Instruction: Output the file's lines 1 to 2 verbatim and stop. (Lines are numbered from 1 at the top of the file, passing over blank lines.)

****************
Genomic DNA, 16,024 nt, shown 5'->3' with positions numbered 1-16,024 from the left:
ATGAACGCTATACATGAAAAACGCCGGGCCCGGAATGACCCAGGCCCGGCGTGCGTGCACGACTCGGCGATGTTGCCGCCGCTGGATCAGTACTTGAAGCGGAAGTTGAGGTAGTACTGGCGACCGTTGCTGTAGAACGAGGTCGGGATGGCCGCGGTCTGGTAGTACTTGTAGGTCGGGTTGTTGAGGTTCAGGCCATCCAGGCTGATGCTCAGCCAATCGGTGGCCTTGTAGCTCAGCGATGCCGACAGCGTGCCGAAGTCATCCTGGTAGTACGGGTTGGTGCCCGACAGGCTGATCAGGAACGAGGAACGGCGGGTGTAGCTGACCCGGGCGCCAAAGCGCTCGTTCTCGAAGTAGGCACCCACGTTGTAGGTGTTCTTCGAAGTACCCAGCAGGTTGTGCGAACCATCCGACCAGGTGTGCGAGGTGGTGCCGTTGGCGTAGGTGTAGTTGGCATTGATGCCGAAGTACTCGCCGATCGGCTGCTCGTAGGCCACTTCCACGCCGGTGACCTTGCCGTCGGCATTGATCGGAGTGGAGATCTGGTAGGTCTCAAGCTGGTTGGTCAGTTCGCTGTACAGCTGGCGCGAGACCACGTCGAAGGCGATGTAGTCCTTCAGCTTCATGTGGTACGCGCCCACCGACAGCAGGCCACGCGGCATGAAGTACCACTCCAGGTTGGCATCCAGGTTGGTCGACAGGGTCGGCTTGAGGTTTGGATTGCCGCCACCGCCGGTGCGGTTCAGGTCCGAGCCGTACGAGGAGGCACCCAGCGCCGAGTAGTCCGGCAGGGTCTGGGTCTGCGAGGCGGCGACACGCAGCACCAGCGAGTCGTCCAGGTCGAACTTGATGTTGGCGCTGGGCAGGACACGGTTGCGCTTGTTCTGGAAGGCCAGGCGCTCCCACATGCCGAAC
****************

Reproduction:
Genomic DNA, 16,024 nt, shown 5'->3' with positions numbered 1-16,024 from the left:
ATGAACGCTATACATGAAAAACGCCGGGCCCGGAATGACCCAGGCCCGGCGTGCGTGCACGACTCGGCGATGTTGCCGCCGCTGGATCAGTACTTGAAGCGGAAGTTGAGGTAGTACTGGCGACCGTTGCTGTAGAACGAGGTCGGGATGGCCGCGGTCTGGTAGTACTTGTAGGTCGGGTTGTTGAGGTTCAGGCCATCCAGGCTGATGCTCAGCCAATCGGTGGCCTTGTAGCTCAGCGATGCCGACAGCGTGCCGAAGTCATCCTGGTAGTACGGGTTGGTGCCCGACAGGCTGATCAGGAACGAGGAACGGCGGGTGTAGCTGACCCGGGCGCCAAAGCGCTCGTTCTCGAAGTAGGCACCCACGTTGTAGGTGTTCTTCGAAGTACCCAGCAGGTTGTGCGAACCATCCGACCAGGTGTGCGAGGTGGTGCCGTTGGCGTAGGTGTAGTTGGCATTGATGCCGAAGTACTCGCCGATCGGCTGCTCGTAGGCCACTTCCACGCCGGTGACCTTGCCGTCGGCATTGATCGGAGTGGAGATCTGGTAGGTCTCAAGCTGGTTGGTCAGTTCGCTGTACAGCTGGCGCGAGACCACGTCGAAGGCGATGTAGTCCTTCAGCTTCATGTGGTACGCGCCCACCGACAGCAGGCCACGCGGCATGAAGTACCACTCCAGGTTGGCATCCAGGTTGGTCGACAGGGTCGGCTTGAGGTTTGGATTGCCGCCACCGCCGGTGCGGTTCAGGTCCGAGCCGTACGAGGAGGCACCCAGCGCCGAGTAGTCCGGCAGGGTCTGGGTCTGCGAGGCGGCGACACGCAGCACCAGCGAGTCGTCCAGGTCGAACTTGATGTTGGCGCTGGGCAGGACACGGTTGCGCTTGTTCTGGAAGGCCAGGCGCTCCCACATGCCGAAC